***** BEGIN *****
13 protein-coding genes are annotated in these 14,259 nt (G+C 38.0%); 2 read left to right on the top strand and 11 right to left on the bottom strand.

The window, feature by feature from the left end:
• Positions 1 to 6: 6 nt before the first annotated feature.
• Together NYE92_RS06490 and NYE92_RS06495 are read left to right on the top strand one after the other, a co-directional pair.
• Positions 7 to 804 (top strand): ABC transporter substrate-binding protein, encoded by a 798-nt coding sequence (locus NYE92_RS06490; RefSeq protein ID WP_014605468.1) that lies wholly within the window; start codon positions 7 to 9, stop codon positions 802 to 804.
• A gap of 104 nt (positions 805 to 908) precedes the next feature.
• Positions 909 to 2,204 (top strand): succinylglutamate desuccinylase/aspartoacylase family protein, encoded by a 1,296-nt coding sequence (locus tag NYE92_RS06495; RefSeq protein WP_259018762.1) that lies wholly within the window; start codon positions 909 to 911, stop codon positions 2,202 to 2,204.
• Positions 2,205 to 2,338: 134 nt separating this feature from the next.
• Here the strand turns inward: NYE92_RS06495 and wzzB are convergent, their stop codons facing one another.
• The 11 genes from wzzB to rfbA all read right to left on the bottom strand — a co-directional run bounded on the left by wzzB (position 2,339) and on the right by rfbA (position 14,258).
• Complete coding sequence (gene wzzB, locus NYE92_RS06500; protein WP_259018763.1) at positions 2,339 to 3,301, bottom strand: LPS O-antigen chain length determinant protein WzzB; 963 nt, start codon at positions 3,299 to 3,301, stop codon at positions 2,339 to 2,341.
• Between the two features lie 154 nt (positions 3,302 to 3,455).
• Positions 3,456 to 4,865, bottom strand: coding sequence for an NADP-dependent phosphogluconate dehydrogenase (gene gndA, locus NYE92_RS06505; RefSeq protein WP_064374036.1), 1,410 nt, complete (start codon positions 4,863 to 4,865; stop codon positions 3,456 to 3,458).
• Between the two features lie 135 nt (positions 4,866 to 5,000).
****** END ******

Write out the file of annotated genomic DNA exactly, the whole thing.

13 protein-coding genes are annotated in these 14,259 nt (G+C 38.0%); 2 read left to right on the top strand and 11 right to left on the bottom strand.

The window, feature by feature from the left end:
• Positions 1 to 6: 6 nt before the first annotated feature.
• Together NYE92_RS06490 and NYE92_RS06495 are read left to right on the top strand one after the other, a co-directional pair.
• Positions 7 to 804 (top strand): ABC transporter substrate-binding protein, encoded by a 798-nt coding sequence (locus NYE92_RS06490; RefSeq protein ID WP_014605468.1) that lies wholly within the window; start codon positions 7 to 9, stop codon positions 802 to 804.
• A gap of 104 nt (positions 805 to 908) precedes the next feature.
• Positions 909 to 2,204 (top strand): succinylglutamate desuccinylase/aspartoacylase family protein, encoded by a 1,296-nt coding sequence (locus tag NYE92_RS06495; RefSeq protein WP_259018762.1) that lies wholly within the window; start codon positions 909 to 911, stop codon positions 2,202 to 2,204.
• Positions 2,205 to 2,338: 134 nt separating this feature from the next.
• Here the strand turns inward: NYE92_RS06495 and wzzB are convergent, their stop codons facing one another.
• The 11 genes from wzzB to rfbA all read right to left on the bottom strand — a co-directional run bounded on the left by wzzB (position 2,339) and on the right by rfbA (position 14,258).
• Complete coding sequence (gene wzzB, locus NYE92_RS06500; protein WP_259018763.1) at positions 2,339 to 3,301, bottom strand: LPS O-antigen chain length determinant protein WzzB; 963 nt, start codon at positions 3,299 to 3,301, stop codon at positions 2,339 to 2,341.
• Between the two features lie 154 nt (positions 3,302 to 3,455).
• Positions 3,456 to 4,865, bottom strand: coding sequence for an NADP-dependent phosphogluconate dehydrogenase (gene gndA, locus NYE92_RS06505; RefSeq protein WP_064374036.1), 1,410 nt, complete (start codon positions 4,863 to 4,865; stop codon positions 3,456 to 3,458).
• Between the two features lie 135 nt (positions 4,866 to 5,000).